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Stidham shows ability to adjust on the run

A loaded dual-threat high school quarterback class of 2015 featured some familiar names, including Lamar Jackson, Kyler Murray and Joe Burrow as top-10 players at the position.

But none of those current NFL quarterbacks was ranked No. 1 by 24-7 Sports. That distinction went to Jarrett Stidham, then a senior at Stephenville High School in Texas, who made his first NFL start Sunday for the Raiders.

Hence, the lack of surprise when Stidham showcased in an overtime loss to the 49ers a skill set that went beyond sitting in the pocket and throwing the ball. On a few occasions, he used his legs to pick up key first downs or maneuver around the pocket to make throws downfield.

The most conspicuous was the deft play he made to first feel pressure coming off the edge to his left, then calmly sidestep and roll to his left, keeping his eyes downfield as he scanned his options. He set his feet as two pass rushers barreled toward him and threw the ball over the 49ers’ last line of defense. Waiting for the ball was a wide-open Davante Adams, who ran free to the end zone for a 60-yard touchdown.

“That’s not easy to do,” Adams said. “You’ve got to be a pretty tough guy to sit in there and take a hit like that just to make sure you’ve given it everything you got as far as exhausting all your options. I got a lot of respect for just the way he sees the game in that aspect.”

It’s the type of player Stidham always has been. Fans often think about mobile quarterbacks and their ability to run. The reality is, that mobility is even more important to manipulate a hectic pass pocket to buy time to salvage plays.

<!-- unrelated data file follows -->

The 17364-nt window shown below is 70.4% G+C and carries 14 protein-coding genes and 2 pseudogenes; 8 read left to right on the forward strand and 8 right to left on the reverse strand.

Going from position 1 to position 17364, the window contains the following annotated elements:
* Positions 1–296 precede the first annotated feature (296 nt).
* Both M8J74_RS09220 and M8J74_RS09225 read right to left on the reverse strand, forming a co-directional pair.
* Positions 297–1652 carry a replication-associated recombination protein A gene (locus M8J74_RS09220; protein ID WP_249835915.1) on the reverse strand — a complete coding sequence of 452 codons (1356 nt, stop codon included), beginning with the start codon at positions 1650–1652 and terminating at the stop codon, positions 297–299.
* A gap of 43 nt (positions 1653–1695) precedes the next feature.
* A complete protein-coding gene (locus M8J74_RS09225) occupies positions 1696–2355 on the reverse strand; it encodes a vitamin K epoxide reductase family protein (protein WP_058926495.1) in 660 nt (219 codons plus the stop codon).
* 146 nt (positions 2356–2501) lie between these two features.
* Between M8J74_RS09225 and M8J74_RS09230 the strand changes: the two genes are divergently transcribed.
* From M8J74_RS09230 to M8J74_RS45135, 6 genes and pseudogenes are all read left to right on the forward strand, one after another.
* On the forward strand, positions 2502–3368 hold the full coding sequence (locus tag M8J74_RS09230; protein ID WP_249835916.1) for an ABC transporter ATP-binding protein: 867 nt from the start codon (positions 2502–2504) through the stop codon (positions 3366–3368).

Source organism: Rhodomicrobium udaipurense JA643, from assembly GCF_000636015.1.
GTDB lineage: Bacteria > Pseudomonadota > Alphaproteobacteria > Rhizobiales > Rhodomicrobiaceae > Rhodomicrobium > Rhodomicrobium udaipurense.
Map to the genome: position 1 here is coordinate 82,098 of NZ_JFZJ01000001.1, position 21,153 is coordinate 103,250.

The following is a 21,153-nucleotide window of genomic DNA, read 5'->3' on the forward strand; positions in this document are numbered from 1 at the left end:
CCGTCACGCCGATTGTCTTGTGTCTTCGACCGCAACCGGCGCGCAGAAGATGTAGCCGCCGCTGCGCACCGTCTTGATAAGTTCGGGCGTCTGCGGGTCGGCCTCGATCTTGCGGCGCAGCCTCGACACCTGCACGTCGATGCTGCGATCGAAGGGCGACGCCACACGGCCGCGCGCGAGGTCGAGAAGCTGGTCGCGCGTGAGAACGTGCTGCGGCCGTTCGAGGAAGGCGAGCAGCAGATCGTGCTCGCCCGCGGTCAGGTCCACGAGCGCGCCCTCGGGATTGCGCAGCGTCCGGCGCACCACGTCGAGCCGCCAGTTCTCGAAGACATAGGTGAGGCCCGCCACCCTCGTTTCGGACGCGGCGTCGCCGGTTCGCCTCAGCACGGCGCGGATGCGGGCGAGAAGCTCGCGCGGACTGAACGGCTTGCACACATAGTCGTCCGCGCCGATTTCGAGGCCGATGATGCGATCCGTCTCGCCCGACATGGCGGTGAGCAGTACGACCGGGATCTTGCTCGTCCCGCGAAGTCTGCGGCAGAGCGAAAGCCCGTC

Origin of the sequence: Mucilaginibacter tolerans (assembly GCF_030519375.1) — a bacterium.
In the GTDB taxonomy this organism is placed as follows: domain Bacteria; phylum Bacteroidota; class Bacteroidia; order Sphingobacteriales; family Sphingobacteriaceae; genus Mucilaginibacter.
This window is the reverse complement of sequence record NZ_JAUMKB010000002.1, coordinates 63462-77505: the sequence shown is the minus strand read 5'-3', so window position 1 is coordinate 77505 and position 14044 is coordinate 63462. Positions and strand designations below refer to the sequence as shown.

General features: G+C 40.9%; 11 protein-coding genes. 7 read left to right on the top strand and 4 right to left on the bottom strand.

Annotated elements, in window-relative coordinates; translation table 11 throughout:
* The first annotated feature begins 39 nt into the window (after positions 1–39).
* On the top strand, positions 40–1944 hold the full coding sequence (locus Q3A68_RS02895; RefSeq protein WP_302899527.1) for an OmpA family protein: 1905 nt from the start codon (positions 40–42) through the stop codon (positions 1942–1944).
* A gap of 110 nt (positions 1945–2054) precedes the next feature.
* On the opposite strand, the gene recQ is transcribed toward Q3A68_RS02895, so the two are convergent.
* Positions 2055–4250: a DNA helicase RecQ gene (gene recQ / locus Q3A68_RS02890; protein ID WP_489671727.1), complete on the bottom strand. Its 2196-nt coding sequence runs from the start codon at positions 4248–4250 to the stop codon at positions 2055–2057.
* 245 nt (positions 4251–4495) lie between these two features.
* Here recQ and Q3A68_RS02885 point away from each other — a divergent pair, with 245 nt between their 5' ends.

“I’ve never really been a runner first,” Stidham said. “I’ve always tried to be a passer first, and there’s just some instances throughout the game where if there’s an opportunity to run, I just take off. That’s kind of how I’ve always viewed running the football. I would like to make plays with my arm, not necessarily my legs, but whatever can help the team in that moment, that’s what I’ll try to do.”

But it goes much further than that, especially as it relates to when to abandon the original play. Where to move to find safe space. And whether to hang in there and make a throw downfield or take off running or throw the ball away.

“It’s just a feel thing,” Stidham said. “Sometimes it’s just taking a subtle step to your right or to your left or up or back. Sometimes it’s taking your drop and maneuvering up and then out of the pocket and just feel space. It definitely just comes down to how the game feels, how the rush is feeling, how the protection is.”

Ideally, every play works exactly as it was drawn up, right down to the quarterback standing safe in the pocket and making a throw to his first read.

But that world doesn’t always exist in the NFL. Inevitably, quarterbacks have to make quick decisions based on a number of factors ranging from great coverage to a clean pocket turning hectic because of an overpowering pass rush.

As Stidham showed Sunday, when he was 23 of 34 for 365 yards and three touchdowns, and added 34 yards rushing on seven carries, his ability to assess situations and make adjustments stood out. And it’s what coach Josh McDaniels expects from his quarterbacks.

“The most important thing for me as I look at that trait and that skill is that when they do make the decision to move, it’s a good decision and not a decision that’s going to cause them more harm,” McDaniels said. “Leaving the back of the pocket and now you get stripped sacked. Those kinds of decisions bother me because now you’re putting the team and the ball at risk.

“If they make a good choice to move and maneuver outside of the pocket, and then when they’re out there make another good decision because that’s a whole separate part of the equation.”

Such as Stidham’s handling of the situation on the play that resulted in the long touchdown to Adams.

“I’m not going to tell you what I was saying when he was drifting,” said McDaniels, laughing.

“But it’s somewhere in the neighborhood of ‘throw it away, or get down.’”

Contact Vincent Bonsignore at vbonsignore@reviewjournal.com. Follow @VinnyBonsignore on Twitter.

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